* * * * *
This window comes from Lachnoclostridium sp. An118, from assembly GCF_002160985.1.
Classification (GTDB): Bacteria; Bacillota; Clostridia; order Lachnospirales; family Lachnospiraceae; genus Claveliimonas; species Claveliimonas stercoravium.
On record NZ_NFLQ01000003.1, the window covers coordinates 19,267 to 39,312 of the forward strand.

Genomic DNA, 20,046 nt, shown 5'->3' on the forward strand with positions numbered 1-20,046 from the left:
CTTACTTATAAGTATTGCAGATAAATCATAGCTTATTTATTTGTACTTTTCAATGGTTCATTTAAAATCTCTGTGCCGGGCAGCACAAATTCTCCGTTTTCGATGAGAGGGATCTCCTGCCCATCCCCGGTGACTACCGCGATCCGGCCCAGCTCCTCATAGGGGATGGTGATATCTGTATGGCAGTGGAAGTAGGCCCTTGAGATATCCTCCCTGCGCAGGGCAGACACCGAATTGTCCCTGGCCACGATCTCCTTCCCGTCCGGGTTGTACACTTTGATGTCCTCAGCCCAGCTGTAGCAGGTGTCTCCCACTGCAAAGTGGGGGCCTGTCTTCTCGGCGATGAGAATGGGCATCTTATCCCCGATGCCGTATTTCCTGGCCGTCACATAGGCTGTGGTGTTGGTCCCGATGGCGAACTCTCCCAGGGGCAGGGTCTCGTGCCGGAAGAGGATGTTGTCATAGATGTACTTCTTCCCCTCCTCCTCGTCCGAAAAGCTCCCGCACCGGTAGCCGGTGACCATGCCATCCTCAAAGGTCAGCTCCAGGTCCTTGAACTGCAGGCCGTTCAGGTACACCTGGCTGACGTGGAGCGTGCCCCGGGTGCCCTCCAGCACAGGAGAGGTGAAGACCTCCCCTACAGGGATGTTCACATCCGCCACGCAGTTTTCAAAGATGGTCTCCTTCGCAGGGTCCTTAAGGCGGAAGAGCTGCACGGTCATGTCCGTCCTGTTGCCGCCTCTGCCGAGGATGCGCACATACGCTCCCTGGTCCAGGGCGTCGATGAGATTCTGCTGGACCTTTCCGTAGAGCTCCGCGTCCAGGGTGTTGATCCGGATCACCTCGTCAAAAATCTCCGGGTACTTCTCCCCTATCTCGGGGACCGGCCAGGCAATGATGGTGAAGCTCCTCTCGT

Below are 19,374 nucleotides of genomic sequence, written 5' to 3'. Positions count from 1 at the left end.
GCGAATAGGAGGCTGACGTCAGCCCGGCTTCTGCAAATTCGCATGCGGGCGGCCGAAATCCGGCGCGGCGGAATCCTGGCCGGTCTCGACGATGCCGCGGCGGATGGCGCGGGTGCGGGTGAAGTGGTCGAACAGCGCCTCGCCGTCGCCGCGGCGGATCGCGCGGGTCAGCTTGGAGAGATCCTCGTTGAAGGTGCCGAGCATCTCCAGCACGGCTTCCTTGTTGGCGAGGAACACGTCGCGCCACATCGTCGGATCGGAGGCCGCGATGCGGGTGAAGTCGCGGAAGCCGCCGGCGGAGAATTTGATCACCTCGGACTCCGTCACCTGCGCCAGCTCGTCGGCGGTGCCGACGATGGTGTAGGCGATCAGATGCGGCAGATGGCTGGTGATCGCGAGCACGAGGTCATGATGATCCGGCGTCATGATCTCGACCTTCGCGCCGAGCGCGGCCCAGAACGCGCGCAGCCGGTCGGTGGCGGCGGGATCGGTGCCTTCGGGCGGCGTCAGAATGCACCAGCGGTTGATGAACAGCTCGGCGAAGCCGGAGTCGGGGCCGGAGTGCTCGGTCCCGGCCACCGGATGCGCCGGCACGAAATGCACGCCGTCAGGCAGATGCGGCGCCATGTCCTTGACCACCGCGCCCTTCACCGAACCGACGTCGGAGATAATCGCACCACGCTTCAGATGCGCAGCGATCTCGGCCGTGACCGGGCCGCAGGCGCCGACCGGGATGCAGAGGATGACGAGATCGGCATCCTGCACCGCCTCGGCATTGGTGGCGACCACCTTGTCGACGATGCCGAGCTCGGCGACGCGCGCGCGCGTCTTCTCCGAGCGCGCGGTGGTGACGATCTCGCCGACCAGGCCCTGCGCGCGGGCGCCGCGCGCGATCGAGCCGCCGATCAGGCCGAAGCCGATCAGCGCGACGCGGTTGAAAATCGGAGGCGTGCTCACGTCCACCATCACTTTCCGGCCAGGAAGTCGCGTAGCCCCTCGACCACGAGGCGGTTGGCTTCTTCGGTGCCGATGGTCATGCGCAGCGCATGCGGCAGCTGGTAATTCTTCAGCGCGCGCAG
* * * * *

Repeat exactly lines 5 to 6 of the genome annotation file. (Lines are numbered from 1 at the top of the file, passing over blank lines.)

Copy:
CTTACTTATAAGTATTGCAGATAAATCATAGCTTATTTATTTGTACTTTTCAATGGTTCATTTAAAATCTCTGTGCCGGGCAGCACAAATTCTCCGTTTTCGATGAGAGGGATCTCCTGCCCATCCCCGGTGACTACCGCGATCCGGCCCAGCTCCTCATAGGGGATGGTGATATCTGTATGGCAGTGGAAGTAGGCCCTTGAGATATCCTCCCTGCGCAGGGCAGACACCGAATTGTCCCTGGCCACGATCTCCTTCCCGTCCGGGTTGTACACTTTGATGTCCTCAGCCCAGCTGTAGCAGGTGTCTCCCACTGCAAAGTGGGGGCCTGTCTTCTCGGCGATGAGAATGGGCATCTTATCCCCGATGCCGTATTTCCTGGCCGTCACATAGGCTGTGGTGTTGGTCCCGATGGCGAACTCTCCCAGGGGCAGGGTCTCGTGCCGGAAGAGGATGTTGTCATAGATGTACTTCTTCCCCTCCTCCTCGTCCGAAAAGCTCCCGCACCGGTAGCCGGTGACCATGCCATCCTCAAAGGTCAGCTCCAGGTCCTTGAACTGCAGGCCGTTCAGGTACACCTGGCTGACGTGGAGCGTGCCCCGGGTGCCCTCCAGCACAGGAGAGGTGAAGACCTCCCCTACAGGGATGTTCACATCCGCCACGCAGTTTTCAAAGATGGTCTCCTTCGCAGGGTCCTTAAGGCGGAAGAGCTGCACGGTCATGTCCGTCCTGTTGCCGCCTCTGCCGAGGATGCGCACATACGCTCCCTGGTCCAGGGCGTCGATGAGATTCTGCTGGACCTTTCCGTAGAGCTCCGCGTCCAGGGTGTTGATCCGGATCACCTCGTCAAAAATCTCCGGGTACTTCTCCCCTATCTCGGGGACCGGCCAGGCAATGATGGTGAAGCTCCTCTCGT

Below are 19,374 nucleotides of genomic sequence, written 5' to 3'. Positions count from 1 at the left end.